How to Support Bisexual Youth: This guide is an introductory educational resource that covers a wide range of topics and best practices for supporting the bisexual youth in your life, which may include yourself! Educating ourselves is an ongoing practice, and how we define and express identity is an ongoing journey.

LGBTQ+ Student Rights: This guide, created by GLSEN, ACLU, PFLAG, and the National Women’s Law Center, outlines LGBTQ+ students’ rights.

LGBTQ+ Allyship: How to Show Up for the LGBTQ+ Community (UW Medicine Right as Rain)

For the Gworls: A Black, transgender-led mutual aid collective that provides Black transgender people with assistance with their rent and their affirmative surgeries, as well as doctors’ and therapy visit copays.

TransFamilies inspires hope, increases understanding, and creates a visible pathway to support trans and gender diverse children and all those who touch their lives.

Meet transgender people in the UW community

My story: Fighting to be seen, fighting to be heard: Meet UW Bothell alumna Jesse Blaire, ’22, who completed a double major in Law, Economics & Public Policy and in Society, Ethics & Human Behavior. Jesse shares a reflection on navigating intersectional identities, their studies, and our world on the UW Bothell news blog.

Advocating for acceptance: Meet gender-diversity trailblazer Sean Johnson: As program director for UW Medicine’s Transgender and Gender Non-Binary Health Program, Sean is using his lived experience as the first UW employee to transition on the job using UW Medicine providers to inform his work assisting people in finding comprehensive gender-affirming care.

Meet Lucas Harrington of the UW Autism Center: As a neurodiverse transgender person, Lucas has had his share of challenges in achieving true inclusion in society. His work at the UW Autism Center, which values the whole person and welcomes people of all identities, has helped him embrace his queer identity and claim his neurodiversity as a source of pride.

Fierce compassion: Meet gender equity and justice advocate Lauren Lichty: As a faculty member at UW Bothell, Lauren has felt supported by their community to explore professionally identifying as non-binary and genderqueer, moving toward use of they/them pronouns and helping people to understand the non-binary experience—in short, bringing their authentic identity to work every day.

Transgender students find safe, welcoming atmosphere at UW (UW Magazine)

Support through UWCFD

Consider making a one-time contribution or setting up payroll deduction to UWCFD member organizations working to positively impact the lives and well-being of LGBTQ+ people:

Human Rights Campaign (charity code 0315683): HRC envisions a world where every member of the LGBTQIA+ family has the freedom to live their truth without fear, and with equality under the law.

The Q Center at UW (charity code 0493258): The Q Center is the professionally supported resource, advocacy and mentoring center for queer students and concerns at UW. It provides consulting for various departments on campus on bolstering safety and respect for queer students, and also coordinates numerous programs, social organizations and educational initiatives.

The Gay & Lesbian Alliance Against Defamation (GLAAD) (charity code 0456944): GLAAD is dedicated to promoting and ensuring fair, accurate and inclusive representation of people and events in the media as a means of eliminating homophobia and discrimination based on gender identity and sexual orientation.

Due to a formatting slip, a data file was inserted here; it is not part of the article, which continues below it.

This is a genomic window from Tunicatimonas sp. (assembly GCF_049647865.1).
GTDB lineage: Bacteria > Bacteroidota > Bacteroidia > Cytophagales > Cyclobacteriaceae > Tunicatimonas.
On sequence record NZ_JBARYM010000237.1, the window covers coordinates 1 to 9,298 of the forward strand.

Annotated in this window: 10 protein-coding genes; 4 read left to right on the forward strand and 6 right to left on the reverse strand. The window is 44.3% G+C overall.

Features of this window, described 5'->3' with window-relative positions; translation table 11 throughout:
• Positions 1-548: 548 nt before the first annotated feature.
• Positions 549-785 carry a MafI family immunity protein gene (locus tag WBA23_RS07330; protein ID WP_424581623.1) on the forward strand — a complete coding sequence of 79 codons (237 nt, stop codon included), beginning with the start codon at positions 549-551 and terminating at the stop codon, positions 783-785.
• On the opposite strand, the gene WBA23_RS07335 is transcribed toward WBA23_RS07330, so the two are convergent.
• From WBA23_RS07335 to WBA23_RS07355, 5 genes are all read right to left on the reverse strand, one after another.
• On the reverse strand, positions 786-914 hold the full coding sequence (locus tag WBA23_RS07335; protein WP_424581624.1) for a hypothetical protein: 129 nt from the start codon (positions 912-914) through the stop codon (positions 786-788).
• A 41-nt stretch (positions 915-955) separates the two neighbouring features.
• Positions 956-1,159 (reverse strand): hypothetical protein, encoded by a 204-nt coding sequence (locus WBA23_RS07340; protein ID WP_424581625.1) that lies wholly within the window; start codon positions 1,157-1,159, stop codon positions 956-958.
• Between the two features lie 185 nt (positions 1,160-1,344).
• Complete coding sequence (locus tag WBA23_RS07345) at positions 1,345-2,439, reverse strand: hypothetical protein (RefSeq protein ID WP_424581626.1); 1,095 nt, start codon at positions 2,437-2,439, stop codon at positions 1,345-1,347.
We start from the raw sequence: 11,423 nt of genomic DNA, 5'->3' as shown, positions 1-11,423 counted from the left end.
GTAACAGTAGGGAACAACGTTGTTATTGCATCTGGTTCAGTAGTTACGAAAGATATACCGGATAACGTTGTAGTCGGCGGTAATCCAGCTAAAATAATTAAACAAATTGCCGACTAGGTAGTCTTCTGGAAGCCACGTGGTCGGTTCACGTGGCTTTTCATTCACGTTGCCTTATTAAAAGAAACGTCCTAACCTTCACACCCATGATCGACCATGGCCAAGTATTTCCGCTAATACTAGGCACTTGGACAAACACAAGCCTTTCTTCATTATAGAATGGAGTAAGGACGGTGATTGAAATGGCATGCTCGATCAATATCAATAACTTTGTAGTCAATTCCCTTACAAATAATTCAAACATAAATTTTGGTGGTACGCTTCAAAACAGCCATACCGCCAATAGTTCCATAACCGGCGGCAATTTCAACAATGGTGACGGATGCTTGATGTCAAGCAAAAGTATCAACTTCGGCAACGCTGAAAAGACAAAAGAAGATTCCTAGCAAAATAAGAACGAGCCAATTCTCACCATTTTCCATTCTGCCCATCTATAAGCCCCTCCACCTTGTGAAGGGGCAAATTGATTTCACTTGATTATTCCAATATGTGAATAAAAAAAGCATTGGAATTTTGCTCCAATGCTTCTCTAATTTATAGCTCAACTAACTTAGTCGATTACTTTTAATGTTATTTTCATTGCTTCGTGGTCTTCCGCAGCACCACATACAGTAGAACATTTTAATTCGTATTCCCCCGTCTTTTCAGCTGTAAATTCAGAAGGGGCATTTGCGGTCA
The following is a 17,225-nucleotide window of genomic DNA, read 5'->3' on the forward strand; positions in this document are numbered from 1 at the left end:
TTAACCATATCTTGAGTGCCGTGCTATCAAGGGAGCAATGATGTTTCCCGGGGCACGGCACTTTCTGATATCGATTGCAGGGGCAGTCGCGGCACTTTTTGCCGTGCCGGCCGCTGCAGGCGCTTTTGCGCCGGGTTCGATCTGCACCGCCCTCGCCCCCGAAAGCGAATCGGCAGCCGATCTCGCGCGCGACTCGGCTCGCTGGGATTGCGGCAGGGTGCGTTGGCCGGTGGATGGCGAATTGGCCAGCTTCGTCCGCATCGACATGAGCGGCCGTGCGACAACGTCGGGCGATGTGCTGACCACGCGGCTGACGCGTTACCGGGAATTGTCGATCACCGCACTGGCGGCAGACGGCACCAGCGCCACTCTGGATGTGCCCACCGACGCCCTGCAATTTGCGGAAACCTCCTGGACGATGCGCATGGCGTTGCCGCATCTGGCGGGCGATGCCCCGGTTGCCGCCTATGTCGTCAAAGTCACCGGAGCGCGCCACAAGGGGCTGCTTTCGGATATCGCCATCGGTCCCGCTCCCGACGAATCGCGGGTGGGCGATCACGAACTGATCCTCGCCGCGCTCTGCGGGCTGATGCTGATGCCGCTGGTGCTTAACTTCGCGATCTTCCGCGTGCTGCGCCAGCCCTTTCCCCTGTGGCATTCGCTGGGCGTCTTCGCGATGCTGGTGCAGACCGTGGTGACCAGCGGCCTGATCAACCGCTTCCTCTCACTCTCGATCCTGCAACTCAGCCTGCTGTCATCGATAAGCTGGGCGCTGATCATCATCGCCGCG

GLSEN: Gay Lesbian Straight Education Network (charity code 1479258): Eight of ten LGBTQ+ students are bullied or harassed in schools. GLSEN makes America’s schools safer for all, regardless of sexual orientation or gender identity.

Camp Ten Trees (charity code 1468090): Camp Ten Trees offers residential summer camp sessions for LGBTQIA+ and allied youth and for children of LGBTQIA+ families. Since 2001, Camp Ten Trees has been a place for campers to build skills, strengthen resiliency and make lifelong friends.

Entre Hermanos (charity code 0524060): Works to improve the health and well-being of the lesbian, gay, bisexual and transgender Latino/a communities in a safe and culturally appropriate environment.

The Trevor Project (charity code 1479131): The Trevor Project offers lifesaving, life-affirming programs and services to LGBTQIA+ youth to create safe, accepting and inclusive environments over the phone, online and through text.

Lambert House (charity code 0320828): Lambert House empowers lesbian, gay, bisexual, transgender and questioning youth through the development of leadership, social, and life skills. Online support groups and virtual programming includes BIPOC only youth space, weekly space for LGBTQIA+ youth to chat, and interest based activity sessions.

Looking for support, or know someone who is?

If you or someone you know is transgender and needs to talk, check out these resources:

  • The Trans Lifeline can be reached at 877-565-8860
  • The LGBT national hotline is available at 1-888-843-4564. They also provide a LGBT senior hotline at 1-888-234-7243 and LGBTQ Youth can call 1-800-246-7743 or join youth chat rooms here.
  • The Trevor Project crises counselors can be reached at 1-866-488-7386. Text ‘START’ to 678-678 to connect via text message, or chat online here.
  • The SAGE LGBT Elder Hotline can be reached at 1-877-360-5428
  • Dial 988 to reach the National Suicide Prevention Lifeline. They also provide a Lifeline Chat here, and additional LGBTQ resources here.
  • Transfamilies hosts free virtual parent support groups on zoom. The available sessions can be found here.

UWHR employee engagement programs (The Whole U, UW Combined Fund Drive, and WorkLife) affirm and celebrate people of all sexual and gender orientations, identities and expressions and encourage volunteerism, advocacy and support of nonprofits working in this space.